So, what’s it going to be—more talking or more doing? Let the world know what you’re going to do in the comments below.
Alissa is a Professional Business/Life Coach, motivational speaker, and author of Living in Your Top 1%. She works with individuals and organizations to help them think bigger, redefine what’s possible, and get results. Alissa has an MBA from the Wharton School and a BA from the University of California, Berkeley. She has appeared on national radio stations such as CBS and Clear Channel Radio and has worked with the Milken Institute, LA Business Journal, Prostate Cancer Foundation, and NBC Universal. To learn more about coaching with Alissa, please visit her website and Facebook page.
April 26th, 2012 // Interview Series: Living in Your Top 1% // No Comments
The goal of the “Living in Your Top 1%” interview series is to break down the qualities of people who excel and to show that you can be successful and achieve personal greatness from any starting point in your life. The interview series looks at people from all different careers and industries. Some names will be familiar and others may not. The purpose is to understand and borrow from the “best practices” of winners to develop a roadmap to YOUR TOP 1%. We will share a new story each month.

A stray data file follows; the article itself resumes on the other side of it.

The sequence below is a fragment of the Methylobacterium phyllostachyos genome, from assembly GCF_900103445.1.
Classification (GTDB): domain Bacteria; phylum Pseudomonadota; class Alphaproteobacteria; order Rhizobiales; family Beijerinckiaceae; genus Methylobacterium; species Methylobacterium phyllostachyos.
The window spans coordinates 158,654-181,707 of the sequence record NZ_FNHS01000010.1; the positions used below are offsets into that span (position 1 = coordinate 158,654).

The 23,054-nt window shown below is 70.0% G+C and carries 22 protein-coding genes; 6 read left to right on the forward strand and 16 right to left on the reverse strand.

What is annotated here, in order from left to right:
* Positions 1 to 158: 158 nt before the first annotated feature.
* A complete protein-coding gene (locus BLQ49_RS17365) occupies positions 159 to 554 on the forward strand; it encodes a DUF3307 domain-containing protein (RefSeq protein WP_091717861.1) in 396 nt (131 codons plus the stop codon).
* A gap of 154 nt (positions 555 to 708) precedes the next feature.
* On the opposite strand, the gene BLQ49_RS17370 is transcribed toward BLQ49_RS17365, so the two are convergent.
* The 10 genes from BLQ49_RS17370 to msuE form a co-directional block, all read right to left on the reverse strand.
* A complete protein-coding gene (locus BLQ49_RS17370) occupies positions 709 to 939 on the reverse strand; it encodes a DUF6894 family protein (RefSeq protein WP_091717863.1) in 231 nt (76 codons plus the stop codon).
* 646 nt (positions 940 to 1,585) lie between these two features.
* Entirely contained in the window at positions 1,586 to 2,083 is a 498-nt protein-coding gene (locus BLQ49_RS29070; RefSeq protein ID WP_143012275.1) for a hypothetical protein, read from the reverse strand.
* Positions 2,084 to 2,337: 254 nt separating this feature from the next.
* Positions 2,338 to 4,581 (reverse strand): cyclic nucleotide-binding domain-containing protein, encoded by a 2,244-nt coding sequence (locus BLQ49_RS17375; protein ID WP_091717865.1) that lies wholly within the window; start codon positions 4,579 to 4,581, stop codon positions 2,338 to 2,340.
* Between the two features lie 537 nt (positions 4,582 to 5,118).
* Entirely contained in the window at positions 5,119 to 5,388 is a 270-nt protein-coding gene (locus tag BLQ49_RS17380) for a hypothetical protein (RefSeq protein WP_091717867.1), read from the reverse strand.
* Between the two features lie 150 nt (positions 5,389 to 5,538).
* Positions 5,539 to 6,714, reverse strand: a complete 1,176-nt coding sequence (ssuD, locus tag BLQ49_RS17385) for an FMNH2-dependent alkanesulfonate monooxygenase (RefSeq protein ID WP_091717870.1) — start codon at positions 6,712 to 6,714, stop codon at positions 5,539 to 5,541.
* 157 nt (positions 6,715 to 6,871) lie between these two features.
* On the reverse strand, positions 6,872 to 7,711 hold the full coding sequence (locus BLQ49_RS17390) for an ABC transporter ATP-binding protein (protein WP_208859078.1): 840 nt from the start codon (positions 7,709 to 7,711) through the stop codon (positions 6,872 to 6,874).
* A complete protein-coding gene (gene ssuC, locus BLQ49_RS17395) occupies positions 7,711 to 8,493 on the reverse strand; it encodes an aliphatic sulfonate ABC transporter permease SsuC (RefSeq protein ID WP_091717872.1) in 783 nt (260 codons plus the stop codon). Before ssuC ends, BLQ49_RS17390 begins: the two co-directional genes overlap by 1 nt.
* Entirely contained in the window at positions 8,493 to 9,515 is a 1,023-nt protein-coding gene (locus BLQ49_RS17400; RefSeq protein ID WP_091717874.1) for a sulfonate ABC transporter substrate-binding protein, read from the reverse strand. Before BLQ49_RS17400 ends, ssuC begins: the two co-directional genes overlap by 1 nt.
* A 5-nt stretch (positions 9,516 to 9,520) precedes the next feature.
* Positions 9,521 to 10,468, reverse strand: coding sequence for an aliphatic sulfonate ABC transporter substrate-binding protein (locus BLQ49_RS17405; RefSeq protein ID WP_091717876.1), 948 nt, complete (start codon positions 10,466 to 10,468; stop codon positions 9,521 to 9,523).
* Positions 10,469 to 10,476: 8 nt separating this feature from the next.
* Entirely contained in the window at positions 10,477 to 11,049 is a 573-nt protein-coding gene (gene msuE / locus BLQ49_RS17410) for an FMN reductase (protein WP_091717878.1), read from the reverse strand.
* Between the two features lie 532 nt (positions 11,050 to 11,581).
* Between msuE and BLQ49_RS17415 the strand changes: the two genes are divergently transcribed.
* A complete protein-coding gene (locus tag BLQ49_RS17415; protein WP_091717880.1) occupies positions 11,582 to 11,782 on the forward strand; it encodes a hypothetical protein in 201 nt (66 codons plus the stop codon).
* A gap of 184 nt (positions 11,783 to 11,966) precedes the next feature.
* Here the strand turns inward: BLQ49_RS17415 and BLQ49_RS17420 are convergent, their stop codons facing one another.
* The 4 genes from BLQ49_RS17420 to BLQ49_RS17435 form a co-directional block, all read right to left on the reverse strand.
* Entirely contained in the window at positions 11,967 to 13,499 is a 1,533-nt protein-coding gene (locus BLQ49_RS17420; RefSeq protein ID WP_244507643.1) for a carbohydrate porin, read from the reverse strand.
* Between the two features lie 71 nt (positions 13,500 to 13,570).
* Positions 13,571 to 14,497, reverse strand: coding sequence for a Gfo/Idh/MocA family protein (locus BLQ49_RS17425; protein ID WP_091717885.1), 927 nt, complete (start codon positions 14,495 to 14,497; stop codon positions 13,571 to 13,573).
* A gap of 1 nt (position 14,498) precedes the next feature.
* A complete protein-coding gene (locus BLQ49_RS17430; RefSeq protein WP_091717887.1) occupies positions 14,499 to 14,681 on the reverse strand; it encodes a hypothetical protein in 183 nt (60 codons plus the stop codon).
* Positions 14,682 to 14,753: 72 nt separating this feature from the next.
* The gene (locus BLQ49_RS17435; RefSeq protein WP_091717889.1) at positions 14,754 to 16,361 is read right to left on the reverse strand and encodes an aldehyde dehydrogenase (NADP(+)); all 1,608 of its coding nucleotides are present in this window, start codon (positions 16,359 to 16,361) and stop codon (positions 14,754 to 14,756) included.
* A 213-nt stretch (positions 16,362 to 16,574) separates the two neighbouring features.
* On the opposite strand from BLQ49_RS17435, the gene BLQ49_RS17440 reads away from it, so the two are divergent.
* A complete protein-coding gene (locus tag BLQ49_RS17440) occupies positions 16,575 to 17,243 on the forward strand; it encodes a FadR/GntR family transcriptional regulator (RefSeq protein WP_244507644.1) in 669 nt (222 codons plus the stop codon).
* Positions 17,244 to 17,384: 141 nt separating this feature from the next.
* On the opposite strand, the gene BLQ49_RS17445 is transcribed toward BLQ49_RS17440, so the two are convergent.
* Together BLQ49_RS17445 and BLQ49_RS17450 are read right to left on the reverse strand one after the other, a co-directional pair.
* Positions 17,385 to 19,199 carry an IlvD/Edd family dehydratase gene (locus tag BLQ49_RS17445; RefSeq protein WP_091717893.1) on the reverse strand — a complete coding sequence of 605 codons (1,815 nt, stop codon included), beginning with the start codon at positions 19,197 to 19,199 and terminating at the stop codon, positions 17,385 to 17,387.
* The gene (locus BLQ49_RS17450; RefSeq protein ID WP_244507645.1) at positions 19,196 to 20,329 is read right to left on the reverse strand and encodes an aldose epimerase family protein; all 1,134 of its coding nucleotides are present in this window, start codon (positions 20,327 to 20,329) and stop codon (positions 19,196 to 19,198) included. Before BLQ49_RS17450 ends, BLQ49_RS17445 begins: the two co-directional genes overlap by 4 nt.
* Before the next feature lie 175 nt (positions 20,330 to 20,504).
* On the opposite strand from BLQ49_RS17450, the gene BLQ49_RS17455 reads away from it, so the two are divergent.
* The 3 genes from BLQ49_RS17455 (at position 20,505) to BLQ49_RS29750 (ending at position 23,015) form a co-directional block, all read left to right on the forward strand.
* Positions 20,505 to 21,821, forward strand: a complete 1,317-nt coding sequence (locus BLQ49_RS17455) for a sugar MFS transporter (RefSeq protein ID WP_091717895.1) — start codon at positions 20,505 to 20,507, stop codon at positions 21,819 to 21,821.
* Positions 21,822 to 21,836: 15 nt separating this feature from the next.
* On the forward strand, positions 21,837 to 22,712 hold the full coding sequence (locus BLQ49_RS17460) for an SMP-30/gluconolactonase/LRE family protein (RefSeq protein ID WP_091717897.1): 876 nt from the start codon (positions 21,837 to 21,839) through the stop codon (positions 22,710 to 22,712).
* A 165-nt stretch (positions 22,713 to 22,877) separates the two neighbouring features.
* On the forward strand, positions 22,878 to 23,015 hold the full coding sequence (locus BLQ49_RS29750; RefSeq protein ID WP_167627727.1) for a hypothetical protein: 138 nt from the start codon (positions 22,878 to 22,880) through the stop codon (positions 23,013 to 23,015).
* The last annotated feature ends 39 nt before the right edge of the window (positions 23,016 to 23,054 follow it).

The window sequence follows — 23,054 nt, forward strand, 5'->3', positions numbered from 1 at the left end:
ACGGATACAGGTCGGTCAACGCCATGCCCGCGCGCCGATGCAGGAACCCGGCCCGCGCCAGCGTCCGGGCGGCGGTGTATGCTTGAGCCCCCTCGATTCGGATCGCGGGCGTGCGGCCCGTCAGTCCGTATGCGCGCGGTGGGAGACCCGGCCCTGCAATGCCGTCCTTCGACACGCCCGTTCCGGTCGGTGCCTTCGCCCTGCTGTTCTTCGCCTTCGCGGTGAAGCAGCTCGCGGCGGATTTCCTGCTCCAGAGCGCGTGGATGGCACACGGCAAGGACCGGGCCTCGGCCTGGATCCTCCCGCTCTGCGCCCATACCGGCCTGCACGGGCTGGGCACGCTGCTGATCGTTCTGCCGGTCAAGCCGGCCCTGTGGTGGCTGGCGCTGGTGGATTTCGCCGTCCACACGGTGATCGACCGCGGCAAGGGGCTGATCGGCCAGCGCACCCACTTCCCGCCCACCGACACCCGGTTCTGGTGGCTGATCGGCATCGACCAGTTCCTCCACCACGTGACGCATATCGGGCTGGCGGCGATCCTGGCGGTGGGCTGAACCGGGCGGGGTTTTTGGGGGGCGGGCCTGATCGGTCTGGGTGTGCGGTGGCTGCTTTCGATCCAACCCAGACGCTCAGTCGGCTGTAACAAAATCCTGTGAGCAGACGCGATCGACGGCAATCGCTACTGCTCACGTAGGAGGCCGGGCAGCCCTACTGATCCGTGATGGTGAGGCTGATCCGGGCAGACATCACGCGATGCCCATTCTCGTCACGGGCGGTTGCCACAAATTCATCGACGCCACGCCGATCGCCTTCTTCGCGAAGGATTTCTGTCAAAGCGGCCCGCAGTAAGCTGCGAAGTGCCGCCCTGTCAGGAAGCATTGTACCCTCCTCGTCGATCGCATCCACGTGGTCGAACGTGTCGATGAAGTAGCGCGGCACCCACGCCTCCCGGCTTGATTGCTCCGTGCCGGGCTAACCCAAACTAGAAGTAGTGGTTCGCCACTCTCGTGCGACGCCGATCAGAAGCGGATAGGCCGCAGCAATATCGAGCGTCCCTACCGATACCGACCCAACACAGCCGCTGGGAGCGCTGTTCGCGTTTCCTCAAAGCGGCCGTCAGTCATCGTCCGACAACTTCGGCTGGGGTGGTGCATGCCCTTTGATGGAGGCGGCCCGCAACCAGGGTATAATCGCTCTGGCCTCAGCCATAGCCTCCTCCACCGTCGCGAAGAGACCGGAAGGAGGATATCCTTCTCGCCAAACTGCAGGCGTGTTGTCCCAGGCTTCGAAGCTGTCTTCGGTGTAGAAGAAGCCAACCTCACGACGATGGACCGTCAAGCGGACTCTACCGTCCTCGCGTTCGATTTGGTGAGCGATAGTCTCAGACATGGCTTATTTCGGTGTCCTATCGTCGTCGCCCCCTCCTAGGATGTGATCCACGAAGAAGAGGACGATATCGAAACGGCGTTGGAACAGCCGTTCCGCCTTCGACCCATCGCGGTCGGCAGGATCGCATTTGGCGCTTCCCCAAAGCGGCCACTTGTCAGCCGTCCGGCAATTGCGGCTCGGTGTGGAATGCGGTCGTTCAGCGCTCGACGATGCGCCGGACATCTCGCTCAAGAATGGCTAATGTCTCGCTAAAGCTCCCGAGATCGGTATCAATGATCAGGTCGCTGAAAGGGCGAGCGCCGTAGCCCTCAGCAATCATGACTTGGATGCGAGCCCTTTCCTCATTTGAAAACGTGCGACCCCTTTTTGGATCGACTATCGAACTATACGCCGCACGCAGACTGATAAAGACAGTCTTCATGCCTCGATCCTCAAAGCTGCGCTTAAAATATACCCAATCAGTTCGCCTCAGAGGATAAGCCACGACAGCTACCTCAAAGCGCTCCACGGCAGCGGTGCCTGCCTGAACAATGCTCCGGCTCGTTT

This month’s guest is Jenni Luke, CEO of Step Up Women’s Network, a nonprofit, professional membership organization based in Los Angeles. In this role, she leads one of the most sought-after women’s groups in the country in its second decade of service. Overseeing Step Up’s offices in Los Angeles, Chicago and New York, Jenni directs the organization’s objective of helping women and girls reach their potential.
Jenni and Step Up have been featured in numerous media outlets, including Inc., Real Simple, W, CBS Moneywatch, Yahoo! and The Huffington Post. She is also a regular workplace contributor to MariaShriver.com. She was selected as one of 2012′s 100 Remarkable Women by ClaudiaChan.com. I met Jenni at a breakfast in LA at the Viceroy Hotel and was impressed with her focus, passion, and authenticity. This is a woman and organization that is truly making a difference.
Alissa Finerman: What’s the most important strength you possess that allows you to excel in your role?